Is that motivation to exercise and eat right? I don’t know. Does it take looking in the mirror every day or a nagging spouse or your doctor’s warnings to get you motivated? I don’t know. I don’t need motivation. I am motivated and always have been. As a runner for 40 years, I am still motivated to run fast times and long distances and I get plenty of positive feedback from my Polar heart rate monitor every time that I work out.

Polar makes getting motivation from positive feedback as simple as putting a Polar FS1 on your wrist and going out the door for your daily walk. In no time, you will determine whether you are walking in an effective heart rate training zone to make your walks worthwhile and in a matter of just a few weeks, you will see that your heart rate is lower on your walk showing you that your heart muscle is getting stronger.

Will losing weight motivate you to keep exercising? Weight loss isn’t rocket science and doesn’t require fad diets or pills. Weight loss is math - if you burn 3,500 calories more a week, eat 3,500 calories less a week or burn more calories and eat less calories in any combination that totals 3,500 calories, you will lose 1 pound. Make it 7,000 calories and you will lose 2 pounds. Put a Polar F4 or Polar F6 or any model of Polar heart rate monitor on your wrist that has the Polar OwnCal feature and you will know your calories burned in every activity that you do. Seeing your calories burned and losing weight would be motivating, wouldn’t it?

If you are satisfied with less than optimal health, poor quality of life and the prospect of a shorter lifespan, then you don’t need motivation to exercise and eat right. Comfort, convenience and quick gratification are all that you need. But if you strive for change in your life and want positive reinforcement that what you are doing is working as motivation, then buy a Polar heart rate monitor. It will be the most cost effective investment that you have ever made to motivate and guide you to optimum fitness and health

Where’s Rich?

Monday, August 13th, 2007
Or more precisely, where has Rich been? With only 24 posts, it is a sad commentary on how life’s struggles can overshadow life’s passions. As a Polar heart rate monitor user for over 20 years, I probably love the product and know the product better than just about anyone. But supporting your family selling even the best product has its challenges in the troubling times that we face.

Where’s Rich? Well you will soon be able to track his runs and see how he uses his Polar heart rate monitor to maximize the effective and enjoyment of every workout that he does.

Stay tuned - there is much, much more to come…

Activity
Route: – 4 shady loops Elev. Avg: 5,600 feet
Location: Albuquerque Academy, NM Elev. Gain: 75 feet
Date: 08/13/07 Up/Downhill: [+0/-0]
Time: 04:45 PM Difficulty: 1.0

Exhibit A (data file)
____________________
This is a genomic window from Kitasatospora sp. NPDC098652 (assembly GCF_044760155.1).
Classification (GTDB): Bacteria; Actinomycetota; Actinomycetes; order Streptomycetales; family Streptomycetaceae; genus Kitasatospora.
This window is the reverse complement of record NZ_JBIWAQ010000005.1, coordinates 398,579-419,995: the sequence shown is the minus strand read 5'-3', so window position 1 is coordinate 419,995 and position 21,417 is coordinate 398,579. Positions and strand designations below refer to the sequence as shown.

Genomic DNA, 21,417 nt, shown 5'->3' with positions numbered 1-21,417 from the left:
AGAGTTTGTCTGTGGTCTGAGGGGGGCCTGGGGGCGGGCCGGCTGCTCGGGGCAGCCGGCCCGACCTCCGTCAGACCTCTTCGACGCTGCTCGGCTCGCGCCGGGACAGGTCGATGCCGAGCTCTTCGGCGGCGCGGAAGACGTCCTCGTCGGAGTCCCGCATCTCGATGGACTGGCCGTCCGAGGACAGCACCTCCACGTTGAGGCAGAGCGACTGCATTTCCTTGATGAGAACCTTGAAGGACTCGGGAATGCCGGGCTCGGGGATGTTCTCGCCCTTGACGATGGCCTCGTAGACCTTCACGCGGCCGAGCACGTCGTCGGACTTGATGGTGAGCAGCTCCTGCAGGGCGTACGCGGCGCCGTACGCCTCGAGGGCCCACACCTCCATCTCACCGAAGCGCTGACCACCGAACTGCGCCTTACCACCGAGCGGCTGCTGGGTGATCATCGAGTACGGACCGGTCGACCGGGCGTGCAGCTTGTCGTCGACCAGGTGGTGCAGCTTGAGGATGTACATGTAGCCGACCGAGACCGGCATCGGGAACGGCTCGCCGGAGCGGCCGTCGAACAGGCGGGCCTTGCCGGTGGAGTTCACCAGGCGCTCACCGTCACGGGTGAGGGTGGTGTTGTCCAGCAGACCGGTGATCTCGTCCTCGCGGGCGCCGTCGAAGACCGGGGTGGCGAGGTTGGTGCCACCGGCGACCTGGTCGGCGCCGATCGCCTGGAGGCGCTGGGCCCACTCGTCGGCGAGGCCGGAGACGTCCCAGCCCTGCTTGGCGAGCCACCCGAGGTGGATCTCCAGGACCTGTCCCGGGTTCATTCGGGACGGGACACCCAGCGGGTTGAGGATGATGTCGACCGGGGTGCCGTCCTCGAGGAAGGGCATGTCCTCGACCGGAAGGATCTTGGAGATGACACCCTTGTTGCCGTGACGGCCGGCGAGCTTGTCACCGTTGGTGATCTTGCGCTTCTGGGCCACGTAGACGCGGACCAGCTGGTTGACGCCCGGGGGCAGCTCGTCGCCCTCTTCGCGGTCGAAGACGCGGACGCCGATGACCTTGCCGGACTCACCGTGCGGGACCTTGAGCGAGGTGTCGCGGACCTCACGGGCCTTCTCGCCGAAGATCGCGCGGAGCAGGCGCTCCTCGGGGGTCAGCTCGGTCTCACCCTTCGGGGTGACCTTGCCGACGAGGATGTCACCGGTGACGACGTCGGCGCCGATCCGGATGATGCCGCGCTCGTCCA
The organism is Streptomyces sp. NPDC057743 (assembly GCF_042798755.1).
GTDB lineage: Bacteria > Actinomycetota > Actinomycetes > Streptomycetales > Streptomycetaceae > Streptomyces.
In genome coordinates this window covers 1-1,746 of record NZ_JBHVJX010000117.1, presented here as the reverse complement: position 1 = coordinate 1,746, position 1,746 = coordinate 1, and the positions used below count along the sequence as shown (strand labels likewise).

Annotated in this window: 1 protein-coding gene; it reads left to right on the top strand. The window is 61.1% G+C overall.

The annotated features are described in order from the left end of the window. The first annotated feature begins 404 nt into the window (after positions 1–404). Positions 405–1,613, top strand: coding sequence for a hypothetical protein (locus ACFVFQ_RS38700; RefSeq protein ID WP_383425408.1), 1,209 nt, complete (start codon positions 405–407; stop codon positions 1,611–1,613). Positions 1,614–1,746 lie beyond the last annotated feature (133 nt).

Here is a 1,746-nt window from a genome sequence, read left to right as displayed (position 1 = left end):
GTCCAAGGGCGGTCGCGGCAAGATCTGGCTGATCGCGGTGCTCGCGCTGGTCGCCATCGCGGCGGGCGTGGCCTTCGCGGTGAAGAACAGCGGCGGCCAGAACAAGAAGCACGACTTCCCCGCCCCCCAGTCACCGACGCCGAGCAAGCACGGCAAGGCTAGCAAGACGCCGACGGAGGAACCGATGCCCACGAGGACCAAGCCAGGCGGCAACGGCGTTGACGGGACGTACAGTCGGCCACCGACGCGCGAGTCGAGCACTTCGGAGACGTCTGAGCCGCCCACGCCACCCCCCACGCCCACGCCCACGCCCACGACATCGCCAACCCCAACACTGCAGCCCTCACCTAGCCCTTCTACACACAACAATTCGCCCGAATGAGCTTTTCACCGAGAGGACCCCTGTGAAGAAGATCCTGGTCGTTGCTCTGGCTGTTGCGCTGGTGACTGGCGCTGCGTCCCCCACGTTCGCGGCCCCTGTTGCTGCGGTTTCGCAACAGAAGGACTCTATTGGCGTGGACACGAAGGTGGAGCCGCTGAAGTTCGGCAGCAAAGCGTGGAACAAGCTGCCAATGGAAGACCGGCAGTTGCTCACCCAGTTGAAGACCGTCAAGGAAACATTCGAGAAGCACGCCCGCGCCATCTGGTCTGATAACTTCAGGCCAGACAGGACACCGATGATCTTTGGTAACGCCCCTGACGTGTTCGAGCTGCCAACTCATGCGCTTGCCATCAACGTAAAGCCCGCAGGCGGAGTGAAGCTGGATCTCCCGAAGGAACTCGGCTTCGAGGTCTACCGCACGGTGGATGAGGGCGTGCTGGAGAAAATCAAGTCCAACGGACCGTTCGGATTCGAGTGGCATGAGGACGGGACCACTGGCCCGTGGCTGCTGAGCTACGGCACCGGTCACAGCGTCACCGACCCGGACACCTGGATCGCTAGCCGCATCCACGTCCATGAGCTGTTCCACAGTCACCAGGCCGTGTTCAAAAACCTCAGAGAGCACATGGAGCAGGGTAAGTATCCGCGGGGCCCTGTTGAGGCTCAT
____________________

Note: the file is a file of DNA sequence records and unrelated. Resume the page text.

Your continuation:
Performance
Distance: 5.00 miles
Time: 0:45:48
Speed: 6.5 mph
Pace: 9:09 /mi Heart Rate: 120 bpm (Avg)
Calories: 387 132 bpm (Peak)
Notes
The temperature at the start was 98 and 96 at the finish, so I chose a shady route. My average cadence was 84, my stride length was 3 feet 5 inches and my running index was 64
Map

 
Elevation (ft.)

 

More feedback on the discussion boards

Wednesday, July 25th, 2007

From Runner’s World Discussions

I have the Polar S625X and I could not be more pleased with it. It is a heart monitor and distance tracker which uses a fot pod. All the specs and info can be found at Polar’s website. I trained for my first marathon using it and it helped me run at my recommended pace. I also used it during the marathon and it was a huge help. I highly recommend it if you are looking for both heart rate monitoring and distance tracking.

Another thing I like about the Polar over the Forerunner (which I also have) is that you can use it while you run on the treadmill. I like keeping a log of all my runs and the software that comes with the Polar is pretty good too. If you don’t really care about logging it with the software the RS200sd will do most of the things the S625X can do minus uploading to your computer. But from what I hear you can upload the data to the polar website. Hope this helps.

 

“Obsessed - A word the lazy use to describe the dedicated.”

Feedback on the discussion boards

Wednesday, July 25th, 2007

From Runner’s World Discussions

There are two pages of discussion in this particular forum, most of it discussion about which HRM to get.

Here’s an interesting observation for those of you in the market for one that has upload capability: the software that comes with the HRM is not the same, actually not even close.

The software that comes with the Polar 625X is about a hundred times better than any other software that comes with the Garmin or Suunto HRM’s.

While many of you in the market may not be considering upload capability as an important feature, I’d like to respectfully suggest you consider this: training causes incremental improvements over time, so if you want to see in any meaningful way what your training is doing, graphs that show results in graphic form over weeks, months and even years is where it’s at.